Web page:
Where Fiction and Memoir Met Years Ago
A Contrary Lost Classic renewed by David M. Smith

Frank Conroy’s Stop-Time doesn’t fit easily into this magazine’s series, for although it is indeed a “classic,” it’s definitely not “lost." For David Foster Wallace, it’s “arguably the best literary memoir of the twentieth century and […] one of the books that first made poor old yours truly want to be a writer.” The New York Times called it “the sort of book that is passed along like a trade secret” among aspiring young writers. Although not lost, it deserves to be found more often.
        In my own third, or fourth, or fifth reading of Stop-Time—I can’t remember—I was reminded of a somewhat morbid brain teaser I read a long time ago, somewhere in the back pages of my childhood. It concerned a pastor who nodded off during the hymns one Sunday morning, having a nightmare that was so intense he died instantly of fright. The funny thing about this is, of course, how would one know the nature of his dream if he never woke up to relate it. This story could only be true if no one ever knew about it; in the very act of telling it or even conceiving it, one dooms it to falsehood. The story belongs irretrievably to the domain of fiction.
        Like that old story (or is it a joke?), Stop-Time occupies a weird place somewhere between factual and fictional reality. At one point, Conroy relates the fine mess his stepfather created when he invited another woman to live in the home. This was done in secret while Frank’s mother was away in Europe. The other woman, to the stepfather's horror, turned out to be neurotic and refused to leave. “His motives were undoubtedly numerous,” Conroy writes, but "as it turned out, his motives were of no importance whatsoever. Who needs to know, about the man falling down the elevator shaft, that he thought he was stepping into the car, or that his original plan was to get off at the tenth floor?”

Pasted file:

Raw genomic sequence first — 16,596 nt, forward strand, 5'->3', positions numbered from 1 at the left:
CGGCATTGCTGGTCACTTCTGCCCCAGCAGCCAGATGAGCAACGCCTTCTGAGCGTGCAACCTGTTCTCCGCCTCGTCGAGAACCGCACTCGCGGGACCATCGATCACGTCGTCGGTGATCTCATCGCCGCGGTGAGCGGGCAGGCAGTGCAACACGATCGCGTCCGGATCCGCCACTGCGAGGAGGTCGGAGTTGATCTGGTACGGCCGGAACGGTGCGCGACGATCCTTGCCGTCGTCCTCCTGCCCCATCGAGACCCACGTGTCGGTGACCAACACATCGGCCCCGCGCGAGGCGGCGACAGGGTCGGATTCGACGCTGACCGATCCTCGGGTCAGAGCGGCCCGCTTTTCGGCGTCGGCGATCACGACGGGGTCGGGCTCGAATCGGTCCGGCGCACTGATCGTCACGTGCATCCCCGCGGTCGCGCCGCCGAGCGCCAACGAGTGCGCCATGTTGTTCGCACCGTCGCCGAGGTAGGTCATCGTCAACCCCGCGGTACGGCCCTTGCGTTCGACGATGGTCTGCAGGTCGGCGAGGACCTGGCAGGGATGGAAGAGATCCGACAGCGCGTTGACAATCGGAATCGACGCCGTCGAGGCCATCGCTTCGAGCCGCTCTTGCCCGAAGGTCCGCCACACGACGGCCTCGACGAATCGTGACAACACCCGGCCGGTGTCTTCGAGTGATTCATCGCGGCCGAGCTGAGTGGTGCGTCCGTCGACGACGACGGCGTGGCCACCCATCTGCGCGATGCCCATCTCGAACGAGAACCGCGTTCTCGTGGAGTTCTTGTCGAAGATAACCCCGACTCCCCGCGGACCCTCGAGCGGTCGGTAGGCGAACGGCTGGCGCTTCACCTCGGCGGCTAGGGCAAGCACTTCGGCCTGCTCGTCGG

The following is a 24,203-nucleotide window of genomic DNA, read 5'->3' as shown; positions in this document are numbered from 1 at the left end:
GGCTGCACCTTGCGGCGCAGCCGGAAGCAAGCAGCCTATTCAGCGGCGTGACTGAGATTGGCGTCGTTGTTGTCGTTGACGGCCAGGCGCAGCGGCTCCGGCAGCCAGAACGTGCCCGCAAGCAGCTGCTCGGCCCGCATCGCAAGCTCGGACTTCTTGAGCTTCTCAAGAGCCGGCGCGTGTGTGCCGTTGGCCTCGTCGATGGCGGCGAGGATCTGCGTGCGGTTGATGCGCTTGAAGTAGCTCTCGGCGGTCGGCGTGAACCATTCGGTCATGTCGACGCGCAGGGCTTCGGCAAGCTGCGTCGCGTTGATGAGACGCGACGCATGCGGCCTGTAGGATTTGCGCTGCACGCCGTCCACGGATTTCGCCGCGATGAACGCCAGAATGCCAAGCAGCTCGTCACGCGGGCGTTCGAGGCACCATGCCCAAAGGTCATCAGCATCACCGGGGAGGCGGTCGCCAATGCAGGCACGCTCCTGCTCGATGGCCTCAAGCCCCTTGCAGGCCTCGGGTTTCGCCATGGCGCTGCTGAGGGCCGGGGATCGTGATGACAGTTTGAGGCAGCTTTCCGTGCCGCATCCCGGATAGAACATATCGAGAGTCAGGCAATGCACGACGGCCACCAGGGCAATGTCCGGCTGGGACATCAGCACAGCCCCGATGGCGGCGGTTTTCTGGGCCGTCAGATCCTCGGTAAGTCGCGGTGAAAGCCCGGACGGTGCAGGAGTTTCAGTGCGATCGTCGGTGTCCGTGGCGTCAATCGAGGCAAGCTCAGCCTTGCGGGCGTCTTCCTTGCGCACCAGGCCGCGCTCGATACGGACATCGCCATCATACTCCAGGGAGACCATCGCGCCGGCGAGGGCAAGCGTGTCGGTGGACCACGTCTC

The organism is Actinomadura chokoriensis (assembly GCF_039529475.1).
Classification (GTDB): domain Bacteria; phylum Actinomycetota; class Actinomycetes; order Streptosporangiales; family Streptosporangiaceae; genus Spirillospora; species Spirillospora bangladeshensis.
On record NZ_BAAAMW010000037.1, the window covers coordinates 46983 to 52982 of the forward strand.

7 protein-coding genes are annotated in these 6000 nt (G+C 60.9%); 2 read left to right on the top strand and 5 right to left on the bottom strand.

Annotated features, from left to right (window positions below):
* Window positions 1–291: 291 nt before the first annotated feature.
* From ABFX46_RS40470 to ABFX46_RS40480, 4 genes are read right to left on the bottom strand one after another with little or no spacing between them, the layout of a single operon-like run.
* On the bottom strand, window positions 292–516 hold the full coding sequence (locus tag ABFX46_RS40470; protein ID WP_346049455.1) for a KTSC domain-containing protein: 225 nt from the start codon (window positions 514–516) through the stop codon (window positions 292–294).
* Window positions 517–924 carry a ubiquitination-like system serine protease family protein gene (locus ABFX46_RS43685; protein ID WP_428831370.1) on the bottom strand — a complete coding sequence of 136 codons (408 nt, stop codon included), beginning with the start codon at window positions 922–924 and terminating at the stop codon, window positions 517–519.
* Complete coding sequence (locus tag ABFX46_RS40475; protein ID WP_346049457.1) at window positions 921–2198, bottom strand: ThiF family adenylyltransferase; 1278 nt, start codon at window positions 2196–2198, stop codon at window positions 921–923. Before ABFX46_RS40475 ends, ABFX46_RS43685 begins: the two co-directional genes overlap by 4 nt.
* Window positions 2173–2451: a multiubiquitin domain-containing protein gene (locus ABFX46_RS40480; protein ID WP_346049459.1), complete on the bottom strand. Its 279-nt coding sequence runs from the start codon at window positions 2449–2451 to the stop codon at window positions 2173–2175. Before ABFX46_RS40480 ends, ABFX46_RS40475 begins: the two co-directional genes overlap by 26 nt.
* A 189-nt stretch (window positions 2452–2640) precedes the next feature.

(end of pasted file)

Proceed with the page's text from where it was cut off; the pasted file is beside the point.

Just as fictional omniscience would be necessary to make sense of the dead pastor story, Conroy signals a similar principle at play in Stop-Time, despite its pretensions as a memoir, as a straightforward remembered record. Near the beginning of the book, Conroy writes, “My faith in the firmness of time slips away gradually. I begin to believe that chronological time is an illusion, and that some other principle organizes experience.… I almost gratefully accept the delusion that I’ve lived another life, remote from me now, and completely forgotten about it.” 
Here we can see Conroy wanting to place his past in the same space as our pastor’s untimely demise, that is, in a space of oblivion. If successful, this is a move which enables the kind of omniscience that can only be provided, in the end, by fiction. This is not a false omniscience, but a fictional one, which is neatly borne by these lines by Wallace Stevens which Conroy uses as his epigraph:
If there must be a god in the house, let him be one
That will not hear us when we speak: a coolness,
A vermilioned nothingness, any stick of the mass
Of which we are too distantly a part.

David M. Smith is an American writer living in Norway.

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Frank Conroy
Lost Classic